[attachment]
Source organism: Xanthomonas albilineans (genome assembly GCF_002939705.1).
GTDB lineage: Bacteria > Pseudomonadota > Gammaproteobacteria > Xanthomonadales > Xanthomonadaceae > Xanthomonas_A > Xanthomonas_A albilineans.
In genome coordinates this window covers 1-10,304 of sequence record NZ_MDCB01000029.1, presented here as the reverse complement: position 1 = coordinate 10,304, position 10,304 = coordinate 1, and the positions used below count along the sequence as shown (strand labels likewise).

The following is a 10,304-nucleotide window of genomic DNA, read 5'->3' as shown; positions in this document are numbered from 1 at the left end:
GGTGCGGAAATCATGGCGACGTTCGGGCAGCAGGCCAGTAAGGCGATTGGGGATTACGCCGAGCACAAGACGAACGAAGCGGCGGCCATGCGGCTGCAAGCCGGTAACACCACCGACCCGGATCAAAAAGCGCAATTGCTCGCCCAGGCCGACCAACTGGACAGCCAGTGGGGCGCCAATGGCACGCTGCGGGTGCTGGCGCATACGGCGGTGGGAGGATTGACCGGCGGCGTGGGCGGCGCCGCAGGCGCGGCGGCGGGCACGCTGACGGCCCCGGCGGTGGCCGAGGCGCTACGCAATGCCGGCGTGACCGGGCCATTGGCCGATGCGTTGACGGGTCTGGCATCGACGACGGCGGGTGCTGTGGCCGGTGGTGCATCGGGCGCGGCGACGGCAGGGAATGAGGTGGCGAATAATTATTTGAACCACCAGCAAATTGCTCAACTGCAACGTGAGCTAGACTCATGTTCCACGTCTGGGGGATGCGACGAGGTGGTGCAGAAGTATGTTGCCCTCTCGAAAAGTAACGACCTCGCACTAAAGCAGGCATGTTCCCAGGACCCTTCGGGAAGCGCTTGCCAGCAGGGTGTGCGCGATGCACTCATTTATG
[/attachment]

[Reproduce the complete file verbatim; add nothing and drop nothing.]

Source organism: Xanthomonas albilineans (genome assembly GCF_002939705.1).
GTDB lineage: Bacteria > Pseudomonadota > Gammaproteobacteria > Xanthomonadales > Xanthomonadaceae > Xanthomonas_A > Xanthomonas_A albilineans.
In genome coordinates this window covers 1-10,304 of sequence record NZ_MDCB01000029.1, presented here as the reverse complement: position 1 = coordinate 10,304, position 10,304 = coordinate 1, and the positions used below count along the sequence as shown (strand labels likewise).

The following is a 10,304-nucleotide window of genomic DNA, read 5'->3' as shown; positions in this document are numbered from 1 at the left end:
GGTGCGGAAATCATGGCGACGTTCGGGCAGCAGGCCAGTAAGGCGATTGGGGATTACGCCGAGCACAAGACGAACGAAGCGGCGGCCATGCGGCTGCAAGCCGGTAACACCACCGACCCGGATCAAAAAGCGCAATTGCTCGCCCAGGCCGACCAACTGGACAGCCAGTGGGGCGCCAATGGCACGCTGCGGGTGCTGGCGCATACGGCGGTGGGAGGATTGACCGGCGGCGTGGGCGGCGCCGCAGGCGCGGCGGCGGGCACGCTGACGGCCCCGGCGGTGGCCGAGGCGCTACGCAATGCCGGCGTGACCGGGCCATTGGCCGATGCGTTGACGGGTCTGGCATCGACGACGGCGGGTGCTGTGGCCGGTGGTGCATCGGGCGCGGCGACGGCAGGGAATGAGGTGGCGAATAATTATTTGAACCACCAGCAAATTGCTCAACTGCAACGTGAGCTAGACTCATGTTCCACGTCTGGGGGATGCGACGAGGTGGTGCAGAAGTATGTTGCCCTCTCGAAAAGTAACGACCTCGCACTAAAGCAGGCATGTTCCCAGGACCCTTCGGGAAGCGCTTGCCAGCAGGGTGTGCGCGATGCACTCATTTATG